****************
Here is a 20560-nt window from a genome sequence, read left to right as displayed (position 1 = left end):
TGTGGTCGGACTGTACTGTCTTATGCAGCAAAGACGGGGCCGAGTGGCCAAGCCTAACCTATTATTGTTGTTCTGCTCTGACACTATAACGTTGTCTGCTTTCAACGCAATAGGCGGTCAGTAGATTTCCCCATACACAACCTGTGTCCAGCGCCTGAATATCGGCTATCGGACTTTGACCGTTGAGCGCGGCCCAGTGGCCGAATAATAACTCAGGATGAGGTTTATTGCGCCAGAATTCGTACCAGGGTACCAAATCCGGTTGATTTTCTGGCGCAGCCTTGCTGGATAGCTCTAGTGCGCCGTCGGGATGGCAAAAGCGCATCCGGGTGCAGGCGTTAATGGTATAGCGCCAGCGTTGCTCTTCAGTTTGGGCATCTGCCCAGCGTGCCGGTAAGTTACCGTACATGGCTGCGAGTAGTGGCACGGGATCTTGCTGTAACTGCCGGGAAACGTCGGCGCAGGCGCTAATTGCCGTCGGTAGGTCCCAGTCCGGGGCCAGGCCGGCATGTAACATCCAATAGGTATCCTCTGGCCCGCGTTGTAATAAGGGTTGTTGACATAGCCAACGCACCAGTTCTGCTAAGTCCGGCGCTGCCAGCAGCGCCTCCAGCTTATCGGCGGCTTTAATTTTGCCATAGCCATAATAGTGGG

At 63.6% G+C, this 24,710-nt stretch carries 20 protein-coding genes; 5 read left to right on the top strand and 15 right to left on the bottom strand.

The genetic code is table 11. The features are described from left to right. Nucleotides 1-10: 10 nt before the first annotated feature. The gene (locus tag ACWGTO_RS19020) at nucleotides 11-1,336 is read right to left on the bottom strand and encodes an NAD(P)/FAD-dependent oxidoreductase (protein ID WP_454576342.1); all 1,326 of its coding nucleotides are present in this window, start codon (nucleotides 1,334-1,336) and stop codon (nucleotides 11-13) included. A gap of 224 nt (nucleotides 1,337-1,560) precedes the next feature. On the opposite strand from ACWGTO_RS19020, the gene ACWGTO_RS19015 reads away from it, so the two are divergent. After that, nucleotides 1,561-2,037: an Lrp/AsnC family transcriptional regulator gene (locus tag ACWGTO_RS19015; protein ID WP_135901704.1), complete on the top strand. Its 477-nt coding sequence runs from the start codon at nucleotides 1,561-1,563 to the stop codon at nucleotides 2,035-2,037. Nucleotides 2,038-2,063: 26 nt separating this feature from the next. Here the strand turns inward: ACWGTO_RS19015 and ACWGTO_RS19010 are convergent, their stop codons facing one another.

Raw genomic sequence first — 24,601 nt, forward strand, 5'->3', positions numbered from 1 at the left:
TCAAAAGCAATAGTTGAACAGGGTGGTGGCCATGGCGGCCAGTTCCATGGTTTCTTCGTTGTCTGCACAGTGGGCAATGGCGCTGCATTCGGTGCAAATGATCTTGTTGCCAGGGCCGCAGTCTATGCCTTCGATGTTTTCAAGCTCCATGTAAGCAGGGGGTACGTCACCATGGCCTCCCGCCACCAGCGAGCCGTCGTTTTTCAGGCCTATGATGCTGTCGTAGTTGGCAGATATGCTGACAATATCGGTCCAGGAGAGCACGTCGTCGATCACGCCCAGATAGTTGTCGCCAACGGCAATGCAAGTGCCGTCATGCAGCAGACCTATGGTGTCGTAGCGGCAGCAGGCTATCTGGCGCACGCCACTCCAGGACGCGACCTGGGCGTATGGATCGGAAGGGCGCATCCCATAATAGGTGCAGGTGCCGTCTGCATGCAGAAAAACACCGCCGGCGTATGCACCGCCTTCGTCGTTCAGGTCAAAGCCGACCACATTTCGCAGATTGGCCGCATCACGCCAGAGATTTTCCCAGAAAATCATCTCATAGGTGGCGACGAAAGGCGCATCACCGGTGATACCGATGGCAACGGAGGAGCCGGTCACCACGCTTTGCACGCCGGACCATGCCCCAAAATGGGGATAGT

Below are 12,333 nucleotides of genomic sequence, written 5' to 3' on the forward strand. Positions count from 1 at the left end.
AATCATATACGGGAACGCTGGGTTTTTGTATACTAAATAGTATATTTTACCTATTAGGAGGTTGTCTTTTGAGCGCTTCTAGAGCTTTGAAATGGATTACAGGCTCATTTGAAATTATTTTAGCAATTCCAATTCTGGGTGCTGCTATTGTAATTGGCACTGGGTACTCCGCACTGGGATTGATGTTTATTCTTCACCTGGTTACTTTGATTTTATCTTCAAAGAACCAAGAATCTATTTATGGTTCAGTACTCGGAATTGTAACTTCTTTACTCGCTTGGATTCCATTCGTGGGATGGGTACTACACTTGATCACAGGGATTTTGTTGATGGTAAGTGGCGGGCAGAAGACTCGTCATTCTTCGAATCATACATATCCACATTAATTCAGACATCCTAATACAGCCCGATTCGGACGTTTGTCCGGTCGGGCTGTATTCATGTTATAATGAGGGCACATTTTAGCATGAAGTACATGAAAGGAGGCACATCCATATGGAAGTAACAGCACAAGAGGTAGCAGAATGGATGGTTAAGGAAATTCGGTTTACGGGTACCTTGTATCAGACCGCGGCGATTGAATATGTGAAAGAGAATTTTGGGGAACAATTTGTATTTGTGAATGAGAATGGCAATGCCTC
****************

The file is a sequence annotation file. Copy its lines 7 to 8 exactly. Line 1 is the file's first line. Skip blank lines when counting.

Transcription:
Below are 12,333 nucleotides of genomic sequence, written 5' to 3' on the forward strand. Positions count from 1 at the left end.
AATCATATACGGGAACGCTGGGTTTTTGTATACTAAATAGTATATTTTACCTATTAGGAGGTTGTCTTTTGAGCGCTTCTAGAGCTTTGAAATGGATTACAGGCTCATTTGAAATTATTTTAGCAATTCCAATTCTGGGTGCTGCTATTGTAATTGGCACTGGGTACTCCGCACTGGGATTGATGTTTATTCTTCACCTGGTTACTTTGATTTTATCTTCAAAGAACCAAGAATCTATTTATGGTTCAGTACTCGGAATTGTAACTTCTTTACTCGCTTGGATTCCATTCGTGGGATGGGTACTACACTTGATCACAGGGATTTTGTTGATGGTAAGTGGCGGGCAGAAGACTCGTCATTCTTCGAATCATACATATCCACATTAATTCAGACATCCTAATACAGCCCGATTCGGACGTTTGTCCGGTCGGGCTGTATTCATGTTATAATGAGGGCACATTTTAGCATGAAGTACATGAAAGGAGGCACATCCATATGGAAGTAACAGCACAAGAGGTAGCAGAATGGATGGTTAAGGAAATTCGGTTTACGGGTACCTTGTATCAGACCGCGGCGATTGAATATGTGAAAGAGAATTTTGGGGAACAATTTGTATTTGTGAATGAGAATGGCAATGCCTC